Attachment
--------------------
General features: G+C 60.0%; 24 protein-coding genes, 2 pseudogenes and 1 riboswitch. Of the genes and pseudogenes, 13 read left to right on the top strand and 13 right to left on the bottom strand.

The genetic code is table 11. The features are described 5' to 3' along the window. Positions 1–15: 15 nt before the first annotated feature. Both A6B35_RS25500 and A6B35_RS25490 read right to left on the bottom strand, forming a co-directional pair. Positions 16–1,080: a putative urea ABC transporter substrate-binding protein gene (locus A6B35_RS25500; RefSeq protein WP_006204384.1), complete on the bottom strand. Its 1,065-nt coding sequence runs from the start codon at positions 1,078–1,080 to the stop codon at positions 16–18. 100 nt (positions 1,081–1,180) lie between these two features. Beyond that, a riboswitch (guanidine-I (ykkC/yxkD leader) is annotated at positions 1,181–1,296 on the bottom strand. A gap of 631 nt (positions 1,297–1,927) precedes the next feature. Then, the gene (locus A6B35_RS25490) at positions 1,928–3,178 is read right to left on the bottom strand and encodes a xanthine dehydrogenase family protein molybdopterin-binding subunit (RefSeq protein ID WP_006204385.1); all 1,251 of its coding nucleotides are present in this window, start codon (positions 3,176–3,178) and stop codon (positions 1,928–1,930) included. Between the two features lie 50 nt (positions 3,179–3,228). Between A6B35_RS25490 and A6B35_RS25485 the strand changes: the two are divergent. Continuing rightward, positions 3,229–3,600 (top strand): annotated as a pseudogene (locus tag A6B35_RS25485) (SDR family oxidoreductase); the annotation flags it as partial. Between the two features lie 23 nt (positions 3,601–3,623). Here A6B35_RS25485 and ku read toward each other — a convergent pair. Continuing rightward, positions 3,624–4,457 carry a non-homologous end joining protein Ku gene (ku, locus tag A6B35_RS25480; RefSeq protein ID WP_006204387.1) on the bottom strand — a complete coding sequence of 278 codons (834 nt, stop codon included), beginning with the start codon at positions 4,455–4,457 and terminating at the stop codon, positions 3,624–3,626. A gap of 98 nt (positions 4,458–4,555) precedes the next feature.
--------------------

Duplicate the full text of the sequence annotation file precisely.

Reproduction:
General features: G+C 60.0%; 24 protein-coding genes, 2 pseudogenes and 1 riboswitch. Of the genes and pseudogenes, 13 read left to right on the top strand and 13 right to left on the bottom strand.

The genetic code is table 11. The features are described 5' to 3' along the window. Positions 1–15: 15 nt before the first annotated feature. Both A6B35_RS25500 and A6B35_RS25490 read right to left on the bottom strand, forming a co-directional pair. Positions 16–1,080: a putative urea ABC transporter substrate-binding protein gene (locus A6B35_RS25500; RefSeq protein WP_006204384.1), complete on the bottom strand. Its 1,065-nt coding sequence runs from the start codon at positions 1,078–1,080 to the stop codon at positions 16–18. 100 nt (positions 1,081–1,180) lie between these two features. Beyond that, a riboswitch (guanidine-I (ykkC/yxkD leader) is annotated at positions 1,181–1,296 on the bottom strand. A gap of 631 nt (positions 1,297–1,927) precedes the next feature. Then, the gene (locus A6B35_RS25490) at positions 1,928–3,178 is read right to left on the bottom strand and encodes a xanthine dehydrogenase family protein molybdopterin-binding subunit (RefSeq protein ID WP_006204385.1); all 1,251 of its coding nucleotides are present in this window, start codon (positions 3,176–3,178) and stop codon (positions 1,928–1,930) included. Between the two features lie 50 nt (positions 3,179–3,228). Between A6B35_RS25490 and A6B35_RS25485 the strand changes: the two are divergent. Continuing rightward, positions 3,229–3,600 (top strand): annotated as a pseudogene (locus tag A6B35_RS25485) (SDR family oxidoreductase); the annotation flags it as partial. Between the two features lie 23 nt (positions 3,601–3,623). Here A6B35_RS25485 and ku read toward each other — a convergent pair. Continuing rightward, positions 3,624–4,457 carry a non-homologous end joining protein Ku gene (ku, locus tag A6B35_RS25480; RefSeq protein ID WP_006204387.1) on the bottom strand — a complete coding sequence of 278 codons (834 nt, stop codon included), beginning with the start codon at positions 4,455–4,457 and terminating at the stop codon, positions 3,624–3,626. A gap of 98 nt (positions 4,458–4,555) precedes the next feature.